September 13, 2016
The way Mark Roberson sees it, it was Roswell Presbyterian Church’s turn to plant a church.
Roberson, a ruling elder for over 50 years—18 at Roswell—knew about church planting. He’d worked with the the Presbytery of Greater Atlanta’s New Church Development Commission, and in 2011 he just knew it was Roswell’s time.
“We had done some very exciting mission projects both locally, in terms of affordable housing, and internationally,” Roberson says, “but since we had come to a conclusion on some of those initiatives that were in a maintenance mode, our pastor, Lane Alderman, said, ‘We need a new big thing that will excite the congregation.’ Out of that came this question: ‘Why don’t we plant a church? We’ve never done that.’” And just like that, the seed—that would eventually take root as the Mustard Seed Project—was planted.
But Roberson realized that the congregation would be concerned for Alderman, who had been battling cancer. “I said to Lane, ‘The first question that the congregation is going to ask you is whether or not you’re up to this,’” Roberson recalls. Alderman replied, “There’s no better legacy that I would like to leave than planting a church.’”
Roswell established a business plan that called for Roswell Church to support the new worshiping community for five years. Roswell then launched a fundraising campaign.
To bring that mission home, Alderman—who died earlier this year—started a sermon series in 2013 about the “religious nones,” centered on a young atheist whom he called “Phil,” to help the congregation embrace the vision of starting a new worshiping community that would reach out to a growing segment of the population with beliefs like Phil’s.
With a site for the new worshiping community selected in Suwanee, Georgia, Roswell then called Rev. Zac Morton to be its associate pastor. He spent his first six months there with missional responsibility solely for the Mustard Seed Project.
“Zac preached, he was involved, he has a great personality for relationships, he made a lot of good connections with Roswell,” Roberson says. “He has a lot of people who are supportive of and praying for what he is doing in Suwanee.”
What Morton is doing in Suwanee is making an impact. He is reaching out to the “religious nones,” primarily by convening a Sunday morning hiking group as well as by partnering missionally with the Gwinnett Children’s Shelter. He also convenes a weekly dinner and discussion group, for which the core group of the Mustard Seed Project selects weekly topics.
“My role at those meetings is first of all to facilitate the discussion,” says Morton. “What I always do is try to bring in and bear witness to where either the example or life of Christ or the Christian tradition comes into that topic.”
People in the community learn about the hiking group and the Monday evening meetings primarily through meetup.com or by personal invitation from Morton, who volunteers at several community organizations, or a member of the project’s core group.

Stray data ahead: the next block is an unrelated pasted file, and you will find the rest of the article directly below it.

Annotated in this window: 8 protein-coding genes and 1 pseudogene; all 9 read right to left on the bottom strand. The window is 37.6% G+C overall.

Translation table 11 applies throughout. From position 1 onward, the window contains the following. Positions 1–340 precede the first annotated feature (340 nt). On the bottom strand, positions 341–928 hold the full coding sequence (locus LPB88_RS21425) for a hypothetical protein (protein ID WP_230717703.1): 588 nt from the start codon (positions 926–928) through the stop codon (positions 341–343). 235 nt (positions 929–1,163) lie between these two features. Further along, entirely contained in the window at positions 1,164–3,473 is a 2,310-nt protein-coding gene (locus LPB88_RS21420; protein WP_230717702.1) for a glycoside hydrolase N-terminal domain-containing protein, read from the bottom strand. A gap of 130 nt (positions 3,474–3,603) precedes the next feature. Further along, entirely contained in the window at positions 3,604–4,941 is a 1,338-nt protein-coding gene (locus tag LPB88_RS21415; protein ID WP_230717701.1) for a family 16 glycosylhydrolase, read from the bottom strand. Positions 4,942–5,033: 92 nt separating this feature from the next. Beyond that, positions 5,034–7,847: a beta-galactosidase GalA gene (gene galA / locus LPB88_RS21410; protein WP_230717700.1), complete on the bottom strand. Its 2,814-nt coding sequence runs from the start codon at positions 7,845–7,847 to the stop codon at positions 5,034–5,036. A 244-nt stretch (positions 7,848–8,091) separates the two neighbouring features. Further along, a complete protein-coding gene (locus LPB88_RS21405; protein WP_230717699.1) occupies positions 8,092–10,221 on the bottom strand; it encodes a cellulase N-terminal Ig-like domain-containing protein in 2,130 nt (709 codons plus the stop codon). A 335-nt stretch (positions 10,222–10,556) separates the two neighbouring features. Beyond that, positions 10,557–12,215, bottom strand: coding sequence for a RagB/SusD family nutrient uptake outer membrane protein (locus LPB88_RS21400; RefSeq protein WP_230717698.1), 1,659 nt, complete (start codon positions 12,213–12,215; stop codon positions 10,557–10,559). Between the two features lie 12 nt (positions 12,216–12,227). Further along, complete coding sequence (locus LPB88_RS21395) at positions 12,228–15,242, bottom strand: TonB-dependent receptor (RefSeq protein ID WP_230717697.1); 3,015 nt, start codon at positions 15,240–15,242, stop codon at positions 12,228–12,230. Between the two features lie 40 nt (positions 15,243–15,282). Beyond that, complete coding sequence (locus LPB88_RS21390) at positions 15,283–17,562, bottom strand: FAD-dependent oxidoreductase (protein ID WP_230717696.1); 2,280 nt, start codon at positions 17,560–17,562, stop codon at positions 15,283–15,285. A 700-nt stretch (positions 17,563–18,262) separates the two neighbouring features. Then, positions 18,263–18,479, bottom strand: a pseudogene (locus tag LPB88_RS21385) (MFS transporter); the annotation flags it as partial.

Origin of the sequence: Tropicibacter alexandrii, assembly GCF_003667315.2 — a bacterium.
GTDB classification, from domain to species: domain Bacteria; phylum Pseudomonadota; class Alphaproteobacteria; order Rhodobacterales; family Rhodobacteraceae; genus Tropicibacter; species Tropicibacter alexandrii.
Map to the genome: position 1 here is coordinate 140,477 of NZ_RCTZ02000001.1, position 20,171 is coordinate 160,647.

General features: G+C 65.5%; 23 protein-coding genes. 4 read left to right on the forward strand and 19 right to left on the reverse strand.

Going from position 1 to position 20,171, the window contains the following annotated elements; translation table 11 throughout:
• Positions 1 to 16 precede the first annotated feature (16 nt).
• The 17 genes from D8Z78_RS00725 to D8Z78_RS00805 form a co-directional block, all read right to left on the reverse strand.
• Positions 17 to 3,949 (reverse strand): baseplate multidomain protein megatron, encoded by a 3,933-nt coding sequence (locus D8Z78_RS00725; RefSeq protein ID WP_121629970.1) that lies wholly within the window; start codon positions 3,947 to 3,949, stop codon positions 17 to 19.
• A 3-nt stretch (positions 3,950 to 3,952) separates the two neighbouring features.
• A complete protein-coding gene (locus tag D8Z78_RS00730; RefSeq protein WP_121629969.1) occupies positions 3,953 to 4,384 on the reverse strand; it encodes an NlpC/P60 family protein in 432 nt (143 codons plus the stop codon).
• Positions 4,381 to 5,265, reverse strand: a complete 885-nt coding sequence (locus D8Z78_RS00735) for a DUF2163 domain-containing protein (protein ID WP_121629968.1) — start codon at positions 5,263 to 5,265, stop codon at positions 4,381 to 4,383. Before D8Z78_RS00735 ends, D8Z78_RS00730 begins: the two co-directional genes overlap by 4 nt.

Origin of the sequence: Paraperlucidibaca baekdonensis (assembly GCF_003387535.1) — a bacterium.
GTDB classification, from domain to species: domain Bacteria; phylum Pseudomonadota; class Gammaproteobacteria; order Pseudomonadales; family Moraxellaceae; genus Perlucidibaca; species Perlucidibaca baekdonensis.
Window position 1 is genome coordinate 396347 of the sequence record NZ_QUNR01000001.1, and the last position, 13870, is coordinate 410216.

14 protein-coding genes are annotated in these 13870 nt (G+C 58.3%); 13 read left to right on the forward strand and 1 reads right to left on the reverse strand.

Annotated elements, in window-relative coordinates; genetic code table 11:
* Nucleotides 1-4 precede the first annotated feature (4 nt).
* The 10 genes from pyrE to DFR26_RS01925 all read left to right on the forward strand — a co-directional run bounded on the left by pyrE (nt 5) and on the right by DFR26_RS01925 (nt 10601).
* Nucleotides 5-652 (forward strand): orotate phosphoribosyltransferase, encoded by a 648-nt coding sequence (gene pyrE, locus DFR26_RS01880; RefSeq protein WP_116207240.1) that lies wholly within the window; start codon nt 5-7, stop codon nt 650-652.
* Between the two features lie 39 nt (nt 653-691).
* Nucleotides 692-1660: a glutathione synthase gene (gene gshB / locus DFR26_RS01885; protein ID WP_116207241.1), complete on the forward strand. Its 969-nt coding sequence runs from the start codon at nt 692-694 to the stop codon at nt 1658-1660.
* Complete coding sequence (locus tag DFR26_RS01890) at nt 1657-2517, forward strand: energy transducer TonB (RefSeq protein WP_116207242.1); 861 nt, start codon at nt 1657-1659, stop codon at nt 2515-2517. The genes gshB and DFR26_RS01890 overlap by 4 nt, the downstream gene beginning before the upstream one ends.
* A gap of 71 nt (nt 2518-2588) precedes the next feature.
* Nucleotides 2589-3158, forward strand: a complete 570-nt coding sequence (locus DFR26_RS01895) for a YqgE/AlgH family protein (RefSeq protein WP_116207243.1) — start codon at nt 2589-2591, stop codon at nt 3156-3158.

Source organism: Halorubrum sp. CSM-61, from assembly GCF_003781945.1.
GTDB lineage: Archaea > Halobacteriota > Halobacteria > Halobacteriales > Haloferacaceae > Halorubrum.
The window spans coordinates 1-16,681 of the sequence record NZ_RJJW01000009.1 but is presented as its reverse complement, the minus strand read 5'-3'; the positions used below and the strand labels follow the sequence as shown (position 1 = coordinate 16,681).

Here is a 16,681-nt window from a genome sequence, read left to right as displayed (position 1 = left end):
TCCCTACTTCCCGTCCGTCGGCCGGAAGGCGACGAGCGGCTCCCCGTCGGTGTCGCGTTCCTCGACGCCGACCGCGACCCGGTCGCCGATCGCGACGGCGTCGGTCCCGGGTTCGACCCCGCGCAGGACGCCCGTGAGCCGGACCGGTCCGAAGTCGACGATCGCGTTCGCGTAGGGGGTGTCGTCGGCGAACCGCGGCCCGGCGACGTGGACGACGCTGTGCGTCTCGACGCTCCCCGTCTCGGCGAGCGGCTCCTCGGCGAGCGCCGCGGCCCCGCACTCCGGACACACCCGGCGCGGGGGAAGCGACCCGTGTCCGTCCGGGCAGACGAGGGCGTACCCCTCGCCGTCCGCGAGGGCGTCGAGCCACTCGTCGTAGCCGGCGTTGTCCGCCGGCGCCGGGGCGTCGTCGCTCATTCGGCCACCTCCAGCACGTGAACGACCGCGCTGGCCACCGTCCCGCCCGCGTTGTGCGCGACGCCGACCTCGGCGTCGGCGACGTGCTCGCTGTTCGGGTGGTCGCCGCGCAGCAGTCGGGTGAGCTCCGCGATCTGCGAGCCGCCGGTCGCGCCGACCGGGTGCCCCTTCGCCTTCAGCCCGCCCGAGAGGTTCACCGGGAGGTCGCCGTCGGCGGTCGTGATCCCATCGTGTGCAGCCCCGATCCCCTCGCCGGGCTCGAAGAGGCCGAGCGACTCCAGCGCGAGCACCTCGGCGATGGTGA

Morton says the hiking group averages 20 to 30 people a week. The Monday evening dinner and discussion group has an average attendance of 12 to 20.
“What the hiking group has done for us is that it gives me and some of our core group of people who want to invite people to reengage with their faith a very natural, nonthreatening way by which to forge a relationship and to do it on a regular basis,” says Morton.
At the beginning of every hike, the group exchanges names and responds to an icebreaker question. Then Morton tells the hikers that the group is sponsored by the Mustard Seed Project and distributes cards with the new worshiping community’s contact information. As a result, Morton says, roughly 65 percent of the people who attend the Monday evening discussion come from the hiking group; the others are mainly people that he or members of the core group have met at different venues.
Morton is gratified to see people connect with God in new ways.
“We had one guy in particular who hasn’t prayed out loud in 10 years, and he’s been leading prayer at the end at our group time,” he says. “You’re tempted to say that it’s little things like that that are exciting, but they’re not little at all; they’re actually huge. Examples like that, of people that you might take for granted in the [traditional] church world, seeing people like that guy really get involved is really the coolest thing. That’s what we’re here to do.”
Emily Enders Odom, Communication Strategist, Presbyterian Mission Agency
Today’s Focus: Presbytery of Greater Atlanta
Let us join in prayer for:
Rev. Penny Hill, Executive Presbyter
Rev. Donna E. Wells, Stated Clerk
Rev. Chip Blankinship, Director of Operations and Congregational Consultant
Rev. Joy Fisher, Congregational Consultant
Cassandra Morrow, Congregational Consultant of Church Growth and Vitality
Rev. Lindsay Armstrong, Director of New Church Development
PC(USA) Agencies’ Staff
Let us pray
Gracious God, thank you for giving us gifts to share and strength to serve you faithfully. Amen.